healing haven

September 10, 2008

Whose Hands?

Filed under: memoir,poem,Pythian Games — by thalia @ 4:42 am

 

I remember her hands, slim and graceful,

gently rounded fingernails

sometimes painted with a soft rose nailpolish,

sometimes cut up from yardwork or from building something.

 

Hands that could wield a hammer or a needle,

 pounding work or delicate work,

                sometimes doing construction as when building her house

                sometimes doing embroidery or cruel needlework.

 

 

Hands that made crocheted gifts for Christmas one year and

hand drawn with the recipient’s interest painted on tee shirts the next. 

                sometimes making and carving candles

                sometimes making beaded flower arrangements for all.

 

Hands that hammered two by four’s

hands that carried large cement blocks

                sometimes up scaffolding while building a chimney

                sometimes making a retaining wall.

 

Hands that made things from scratch

hands reddened from boiling water or strained black raspberries,

                sometimes making tofu or bread

                sometimes canning veggies and making jellies.

 

Hands that hammered wallboard

hands that spackled and sanded each wallboard joint

                sometimes painting ceilings and walls

                sometimes slapping on tar to waterproof basement walls.

 

Hands that danced through the air

as explanations needed visual expression,

                sometimes in graceful dancing

                sometimes in pointed conversations.

 

Hands that changed diapers

hands that delighted to convey love to others through touch, 

                sometimes to hold and caress

                sometimes to massage and heal.

  

But what has happened to those hands?

Whose hands do I now see?

                sometimes bloated from water retention

                sometimes aching from too much work

                sometimes not seeming like the same hands of yore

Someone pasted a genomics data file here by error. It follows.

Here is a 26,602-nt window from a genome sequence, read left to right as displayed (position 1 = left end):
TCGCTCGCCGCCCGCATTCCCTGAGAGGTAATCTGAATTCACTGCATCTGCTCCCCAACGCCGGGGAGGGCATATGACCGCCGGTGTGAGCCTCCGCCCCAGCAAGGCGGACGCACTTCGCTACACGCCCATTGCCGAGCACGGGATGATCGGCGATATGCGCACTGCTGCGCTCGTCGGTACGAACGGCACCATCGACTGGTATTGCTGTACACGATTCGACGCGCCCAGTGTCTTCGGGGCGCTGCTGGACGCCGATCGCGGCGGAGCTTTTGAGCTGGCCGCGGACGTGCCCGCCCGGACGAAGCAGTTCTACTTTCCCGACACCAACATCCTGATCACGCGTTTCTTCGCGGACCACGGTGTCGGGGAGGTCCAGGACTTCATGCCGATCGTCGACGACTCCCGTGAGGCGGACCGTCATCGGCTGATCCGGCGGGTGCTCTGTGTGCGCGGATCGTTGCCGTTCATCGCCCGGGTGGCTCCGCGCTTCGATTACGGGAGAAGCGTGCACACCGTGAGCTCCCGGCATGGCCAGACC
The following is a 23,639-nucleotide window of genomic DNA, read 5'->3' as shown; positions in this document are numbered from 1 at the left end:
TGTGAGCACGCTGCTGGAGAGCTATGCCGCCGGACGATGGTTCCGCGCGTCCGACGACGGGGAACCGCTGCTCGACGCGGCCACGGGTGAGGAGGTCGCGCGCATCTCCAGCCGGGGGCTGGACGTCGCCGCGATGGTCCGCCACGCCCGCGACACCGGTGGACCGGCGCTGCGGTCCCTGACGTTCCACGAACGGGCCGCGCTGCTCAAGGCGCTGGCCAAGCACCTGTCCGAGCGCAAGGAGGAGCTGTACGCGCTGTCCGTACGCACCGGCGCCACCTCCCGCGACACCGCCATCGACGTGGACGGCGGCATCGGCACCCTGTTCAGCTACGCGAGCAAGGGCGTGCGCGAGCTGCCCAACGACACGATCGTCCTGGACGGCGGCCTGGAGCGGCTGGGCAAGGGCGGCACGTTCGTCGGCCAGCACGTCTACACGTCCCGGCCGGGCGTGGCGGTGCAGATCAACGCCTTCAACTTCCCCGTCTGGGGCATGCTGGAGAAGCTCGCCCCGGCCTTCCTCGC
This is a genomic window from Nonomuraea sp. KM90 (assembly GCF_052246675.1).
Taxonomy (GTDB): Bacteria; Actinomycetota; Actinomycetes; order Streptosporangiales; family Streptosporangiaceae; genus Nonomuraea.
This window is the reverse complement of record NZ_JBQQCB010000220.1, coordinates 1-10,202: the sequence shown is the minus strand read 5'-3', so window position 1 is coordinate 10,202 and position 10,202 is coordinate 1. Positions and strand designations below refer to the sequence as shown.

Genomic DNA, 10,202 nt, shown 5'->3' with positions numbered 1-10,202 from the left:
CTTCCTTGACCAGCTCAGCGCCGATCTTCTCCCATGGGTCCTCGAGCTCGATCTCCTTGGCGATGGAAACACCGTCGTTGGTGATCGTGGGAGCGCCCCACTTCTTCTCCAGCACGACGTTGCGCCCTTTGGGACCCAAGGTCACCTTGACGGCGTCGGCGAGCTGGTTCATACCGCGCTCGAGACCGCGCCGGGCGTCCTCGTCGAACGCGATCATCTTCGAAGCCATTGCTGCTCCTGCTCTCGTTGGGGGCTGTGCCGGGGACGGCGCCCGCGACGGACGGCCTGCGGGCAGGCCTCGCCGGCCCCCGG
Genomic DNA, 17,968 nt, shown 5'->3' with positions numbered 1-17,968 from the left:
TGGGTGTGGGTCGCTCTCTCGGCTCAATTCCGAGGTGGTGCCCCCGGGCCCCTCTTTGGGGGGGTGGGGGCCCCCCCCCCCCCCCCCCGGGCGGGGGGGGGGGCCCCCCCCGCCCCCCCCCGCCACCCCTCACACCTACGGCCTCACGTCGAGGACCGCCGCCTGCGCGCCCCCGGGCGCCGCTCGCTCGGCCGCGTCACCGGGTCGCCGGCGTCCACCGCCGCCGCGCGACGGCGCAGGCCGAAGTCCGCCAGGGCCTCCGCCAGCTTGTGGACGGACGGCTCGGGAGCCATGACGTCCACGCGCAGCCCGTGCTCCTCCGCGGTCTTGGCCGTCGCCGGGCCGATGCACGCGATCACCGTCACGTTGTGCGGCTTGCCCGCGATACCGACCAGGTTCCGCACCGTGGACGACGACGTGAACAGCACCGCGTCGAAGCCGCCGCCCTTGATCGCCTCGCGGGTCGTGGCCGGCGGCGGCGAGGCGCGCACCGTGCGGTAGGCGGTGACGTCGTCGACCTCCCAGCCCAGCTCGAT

sometimes I wonder: whose hands are they?

 

They are my hands now: aging, not as graceful

hands that convey the passage of time,

                sometimes still able to massage and heal

                sometimes to make bread or draw

                sometimes to build something or paint

sometimes pull weeds and plant.

 

More likely than not they are dry, needing lotion

or aching from too much writing or weeding

                always wanting to impart love and touch

                always wanting to distill a little more beauty

                                into gardens, or recipes, or creative gifts

                                into life, work, people, love.

 

They are my hands now—no one else’s

 I am proud of the legacy they reveal

                only to those who have the wisdom to see

                life enhances, not detracts, from the beauty of hands.

   

 

June 15, 2008

Circus Memories (5)

Filed under: fiction,memoir,Pythian Games — by thalia @ 7:04 am
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Adjusting her satchel diagonally across her neck and shoulders, she found the wet coolness of the satchel’s outer material felt good.  Somehow, this day seemed a lot hotter than when she set out. The plastic lining of the satchel and the plastic zip bags should have kept everything within dry.

 

She scrambled up the embankment, as well as an overweight older woman could scramble, arriving at the top somewhat out of breath and with dirty sappy hands from grabbing at the shrubs for some balance.  She arrived at the top, repositioned her clothing and satchel.  Whew! Now, where am I? and where is that music coming from?

 

 She looked around and listened.  A path ran along the stream bank with the music seeming to come from the right.  OK, let’s go and see what we see.  As she ambled along the pathway, she took note of the trees and wild flowers.  Among the familiar flowers, some seemed to be those of the Ozarks, and some from her living in the Northeast.  But some were entirely different.

 

So very different!  Wonder what they are? On the way back, if there is a way back, I’ll look closer.  Follow the music.  Reminds me of the circus figures I made for Essie for Christmas.